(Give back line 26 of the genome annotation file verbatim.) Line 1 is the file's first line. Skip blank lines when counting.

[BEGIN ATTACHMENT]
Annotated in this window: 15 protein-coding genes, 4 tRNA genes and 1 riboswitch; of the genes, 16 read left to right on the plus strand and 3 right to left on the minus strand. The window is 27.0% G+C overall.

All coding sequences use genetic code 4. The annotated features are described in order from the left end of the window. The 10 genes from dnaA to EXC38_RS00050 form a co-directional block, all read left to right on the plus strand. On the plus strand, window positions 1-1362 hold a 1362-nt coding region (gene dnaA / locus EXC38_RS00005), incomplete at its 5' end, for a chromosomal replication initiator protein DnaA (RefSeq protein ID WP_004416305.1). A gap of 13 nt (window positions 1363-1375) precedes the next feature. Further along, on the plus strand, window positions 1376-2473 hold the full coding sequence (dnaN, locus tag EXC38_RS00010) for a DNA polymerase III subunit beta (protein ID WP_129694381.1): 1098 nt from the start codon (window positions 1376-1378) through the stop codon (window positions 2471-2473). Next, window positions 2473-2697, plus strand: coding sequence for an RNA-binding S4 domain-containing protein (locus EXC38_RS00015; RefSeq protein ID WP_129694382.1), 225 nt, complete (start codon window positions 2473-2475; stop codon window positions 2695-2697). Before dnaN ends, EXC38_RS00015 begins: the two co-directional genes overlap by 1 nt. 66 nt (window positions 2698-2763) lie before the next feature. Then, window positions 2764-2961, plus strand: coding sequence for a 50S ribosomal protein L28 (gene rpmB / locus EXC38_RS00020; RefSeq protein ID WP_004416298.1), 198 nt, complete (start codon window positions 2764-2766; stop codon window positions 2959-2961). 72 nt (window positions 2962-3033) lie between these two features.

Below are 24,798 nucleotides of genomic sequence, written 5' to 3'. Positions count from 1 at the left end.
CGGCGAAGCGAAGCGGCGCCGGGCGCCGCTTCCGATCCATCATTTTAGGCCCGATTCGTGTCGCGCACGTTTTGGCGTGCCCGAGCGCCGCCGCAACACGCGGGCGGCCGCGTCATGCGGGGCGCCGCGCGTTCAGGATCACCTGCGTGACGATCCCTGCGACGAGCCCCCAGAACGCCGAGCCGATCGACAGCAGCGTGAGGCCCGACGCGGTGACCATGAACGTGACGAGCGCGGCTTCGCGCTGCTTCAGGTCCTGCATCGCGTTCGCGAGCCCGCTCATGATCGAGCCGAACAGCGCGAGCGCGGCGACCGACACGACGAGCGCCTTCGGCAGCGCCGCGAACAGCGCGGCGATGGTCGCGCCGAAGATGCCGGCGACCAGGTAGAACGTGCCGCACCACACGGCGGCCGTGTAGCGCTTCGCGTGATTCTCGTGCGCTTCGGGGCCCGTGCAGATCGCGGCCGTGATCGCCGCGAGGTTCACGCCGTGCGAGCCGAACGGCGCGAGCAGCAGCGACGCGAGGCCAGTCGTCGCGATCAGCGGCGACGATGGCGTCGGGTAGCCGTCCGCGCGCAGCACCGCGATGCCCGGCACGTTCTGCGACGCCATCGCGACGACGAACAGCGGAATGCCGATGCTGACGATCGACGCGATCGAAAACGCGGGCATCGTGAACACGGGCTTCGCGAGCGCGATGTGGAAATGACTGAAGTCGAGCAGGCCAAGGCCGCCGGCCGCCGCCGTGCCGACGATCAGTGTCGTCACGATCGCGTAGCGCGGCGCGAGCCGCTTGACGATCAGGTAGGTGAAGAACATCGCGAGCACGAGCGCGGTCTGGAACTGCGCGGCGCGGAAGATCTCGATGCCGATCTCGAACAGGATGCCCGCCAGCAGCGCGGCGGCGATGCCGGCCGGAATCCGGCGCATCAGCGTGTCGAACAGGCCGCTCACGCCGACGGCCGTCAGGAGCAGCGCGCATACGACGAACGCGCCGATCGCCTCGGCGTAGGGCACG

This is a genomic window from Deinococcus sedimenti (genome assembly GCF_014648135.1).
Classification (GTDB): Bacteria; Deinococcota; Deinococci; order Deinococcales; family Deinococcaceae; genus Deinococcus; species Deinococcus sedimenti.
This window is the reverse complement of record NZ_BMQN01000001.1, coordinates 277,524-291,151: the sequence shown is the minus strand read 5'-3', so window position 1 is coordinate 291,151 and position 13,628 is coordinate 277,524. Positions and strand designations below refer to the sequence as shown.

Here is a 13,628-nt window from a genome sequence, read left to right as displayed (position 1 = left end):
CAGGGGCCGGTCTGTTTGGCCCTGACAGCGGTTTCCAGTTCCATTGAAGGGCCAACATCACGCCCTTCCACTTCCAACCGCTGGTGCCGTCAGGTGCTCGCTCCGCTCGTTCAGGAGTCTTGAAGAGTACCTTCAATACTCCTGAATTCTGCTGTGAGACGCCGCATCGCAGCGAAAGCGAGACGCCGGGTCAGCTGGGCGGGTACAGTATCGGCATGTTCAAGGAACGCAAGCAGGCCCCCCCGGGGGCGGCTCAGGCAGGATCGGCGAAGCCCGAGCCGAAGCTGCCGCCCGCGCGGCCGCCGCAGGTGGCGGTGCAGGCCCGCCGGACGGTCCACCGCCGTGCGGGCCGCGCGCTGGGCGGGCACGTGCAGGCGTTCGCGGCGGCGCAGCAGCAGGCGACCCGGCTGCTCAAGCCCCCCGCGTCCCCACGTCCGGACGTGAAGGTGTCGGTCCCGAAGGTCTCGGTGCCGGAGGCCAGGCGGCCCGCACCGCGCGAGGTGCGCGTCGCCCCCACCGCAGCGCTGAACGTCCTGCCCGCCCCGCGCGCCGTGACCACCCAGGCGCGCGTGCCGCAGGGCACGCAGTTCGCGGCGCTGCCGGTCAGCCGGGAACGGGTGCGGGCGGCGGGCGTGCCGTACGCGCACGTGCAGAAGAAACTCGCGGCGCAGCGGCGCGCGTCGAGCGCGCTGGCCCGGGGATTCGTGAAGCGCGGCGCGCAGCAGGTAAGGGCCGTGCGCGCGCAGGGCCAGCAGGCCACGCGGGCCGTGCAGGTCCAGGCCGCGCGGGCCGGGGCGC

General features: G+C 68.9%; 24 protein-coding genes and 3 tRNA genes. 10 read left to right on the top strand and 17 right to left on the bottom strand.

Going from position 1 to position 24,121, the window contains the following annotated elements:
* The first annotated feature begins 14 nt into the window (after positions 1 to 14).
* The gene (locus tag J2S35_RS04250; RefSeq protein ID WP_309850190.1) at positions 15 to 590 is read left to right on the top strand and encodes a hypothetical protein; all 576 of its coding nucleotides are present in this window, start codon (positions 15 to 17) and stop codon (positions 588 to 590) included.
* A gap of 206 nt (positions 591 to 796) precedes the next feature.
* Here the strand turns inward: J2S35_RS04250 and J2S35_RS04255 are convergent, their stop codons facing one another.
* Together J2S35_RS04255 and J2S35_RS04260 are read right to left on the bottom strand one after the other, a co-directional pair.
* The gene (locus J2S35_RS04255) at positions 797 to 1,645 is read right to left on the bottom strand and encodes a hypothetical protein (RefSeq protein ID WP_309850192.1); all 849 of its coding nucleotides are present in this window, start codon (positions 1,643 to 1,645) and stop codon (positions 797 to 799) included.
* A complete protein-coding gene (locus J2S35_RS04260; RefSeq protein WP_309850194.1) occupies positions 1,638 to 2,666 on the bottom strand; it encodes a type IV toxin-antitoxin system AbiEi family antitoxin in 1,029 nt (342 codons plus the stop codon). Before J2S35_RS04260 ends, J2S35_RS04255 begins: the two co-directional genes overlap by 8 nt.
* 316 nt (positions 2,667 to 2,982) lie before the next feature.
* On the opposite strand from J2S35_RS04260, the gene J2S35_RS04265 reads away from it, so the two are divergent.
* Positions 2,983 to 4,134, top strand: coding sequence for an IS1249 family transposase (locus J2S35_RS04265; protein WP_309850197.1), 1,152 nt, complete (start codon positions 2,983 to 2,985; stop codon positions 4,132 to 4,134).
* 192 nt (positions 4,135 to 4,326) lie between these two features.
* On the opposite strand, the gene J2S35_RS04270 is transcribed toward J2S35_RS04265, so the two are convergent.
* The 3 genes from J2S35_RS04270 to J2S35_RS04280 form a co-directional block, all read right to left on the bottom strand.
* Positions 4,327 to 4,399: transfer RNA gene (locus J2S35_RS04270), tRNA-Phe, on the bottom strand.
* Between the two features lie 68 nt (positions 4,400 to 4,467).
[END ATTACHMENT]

* Between the two features lie 68 nt (positions 4,400 to 4,467).